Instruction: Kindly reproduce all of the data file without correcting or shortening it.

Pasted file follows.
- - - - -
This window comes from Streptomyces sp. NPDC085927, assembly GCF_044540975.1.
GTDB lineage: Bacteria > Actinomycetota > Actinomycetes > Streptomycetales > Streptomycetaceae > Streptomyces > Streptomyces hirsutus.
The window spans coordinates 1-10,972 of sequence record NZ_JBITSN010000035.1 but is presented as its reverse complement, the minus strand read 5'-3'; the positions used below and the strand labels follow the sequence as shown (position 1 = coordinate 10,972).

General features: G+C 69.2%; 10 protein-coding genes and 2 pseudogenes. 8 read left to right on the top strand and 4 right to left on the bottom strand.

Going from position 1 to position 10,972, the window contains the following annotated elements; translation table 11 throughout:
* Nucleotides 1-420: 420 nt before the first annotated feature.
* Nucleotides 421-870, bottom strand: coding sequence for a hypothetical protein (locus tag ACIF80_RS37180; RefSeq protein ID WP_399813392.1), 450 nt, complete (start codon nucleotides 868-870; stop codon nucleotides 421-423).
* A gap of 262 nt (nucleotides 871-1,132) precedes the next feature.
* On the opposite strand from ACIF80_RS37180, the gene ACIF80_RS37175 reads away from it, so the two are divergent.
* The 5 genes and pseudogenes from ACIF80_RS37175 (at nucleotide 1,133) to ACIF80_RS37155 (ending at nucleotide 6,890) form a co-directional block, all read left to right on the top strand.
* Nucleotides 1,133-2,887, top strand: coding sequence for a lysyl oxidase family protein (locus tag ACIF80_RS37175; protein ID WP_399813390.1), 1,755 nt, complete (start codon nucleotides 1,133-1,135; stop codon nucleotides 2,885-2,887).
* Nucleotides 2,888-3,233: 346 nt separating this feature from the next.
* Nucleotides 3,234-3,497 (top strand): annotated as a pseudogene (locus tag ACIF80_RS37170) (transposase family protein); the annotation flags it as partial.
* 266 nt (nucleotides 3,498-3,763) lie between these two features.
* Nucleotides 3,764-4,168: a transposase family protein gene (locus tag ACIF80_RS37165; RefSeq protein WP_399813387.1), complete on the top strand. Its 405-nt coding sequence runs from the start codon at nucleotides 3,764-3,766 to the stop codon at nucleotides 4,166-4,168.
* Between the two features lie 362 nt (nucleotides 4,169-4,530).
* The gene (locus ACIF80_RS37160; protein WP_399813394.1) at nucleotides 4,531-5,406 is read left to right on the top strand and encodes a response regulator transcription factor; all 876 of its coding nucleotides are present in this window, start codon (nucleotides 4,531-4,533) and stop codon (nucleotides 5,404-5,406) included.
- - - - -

This window comes from Streptomyces sp. NPDC085927, assembly GCF_044540975.1.
GTDB lineage: Bacteria > Actinomycetota > Actinomycetes > Streptomycetales > Streptomycetaceae > Streptomyces > Streptomyces hirsutus.
The window spans coordinates 1-10,972 of sequence record NZ_JBITSN010000035.1 but is presented as its reverse complement, the minus strand read 5'-3'; the positions used below and the strand labels follow the sequence as shown (position 1 = coordinate 10,972).

General features: G+C 69.2%; 10 protein-coding genes and 2 pseudogenes. 8 read left to right on the top strand and 4 right to left on the bottom strand.

Going from position 1 to position 10,972, the window contains the following annotated elements; translation table 11 throughout:
* Nucleotides 1-420: 420 nt before the first annotated feature.
* Nucleotides 421-870, bottom strand: coding sequence for a hypothetical protein (locus tag ACIF80_RS37180; RefSeq protein ID WP_399813392.1), 450 nt, complete (start codon nucleotides 868-870; stop codon nucleotides 421-423).
* A gap of 262 nt (nucleotides 871-1,132) precedes the next feature.
* On the opposite strand from ACIF80_RS37180, the gene ACIF80_RS37175 reads away from it, so the two are divergent.
* The 5 genes and pseudogenes from ACIF80_RS37175 (at nucleotide 1,133) to ACIF80_RS37155 (ending at nucleotide 6,890) form a co-directional block, all read left to right on the top strand.
* Nucleotides 1,133-2,887, top strand: coding sequence for a lysyl oxidase family protein (locus tag ACIF80_RS37175; protein ID WP_399813390.1), 1,755 nt, complete (start codon nucleotides 1,133-1,135; stop codon nucleotides 2,885-2,887).
* Nucleotides 2,888-3,233: 346 nt separating this feature from the next.
* Nucleotides 3,234-3,497 (top strand): annotated as a pseudogene (locus tag ACIF80_RS37170) (transposase family protein); the annotation flags it as partial.
* 266 nt (nucleotides 3,498-3,763) lie between these two features.
* Nucleotides 3,764-4,168: a transposase family protein gene (locus tag ACIF80_RS37165; RefSeq protein WP_399813387.1), complete on the top strand. Its 405-nt coding sequence runs from the start codon at nucleotides 3,764-3,766 to the stop codon at nucleotides 4,166-4,168.
* Between the two features lie 362 nt (nucleotides 4,169-4,530).
* The gene (locus ACIF80_RS37160; protein WP_399813394.1) at nucleotides 4,531-5,406 is read left to right on the top strand and encodes a response regulator transcription factor; all 876 of its coding nucleotides are present in this window, start codon (nucleotides 4,531-4,533) and stop codon (nucleotides 5,404-5,406) included.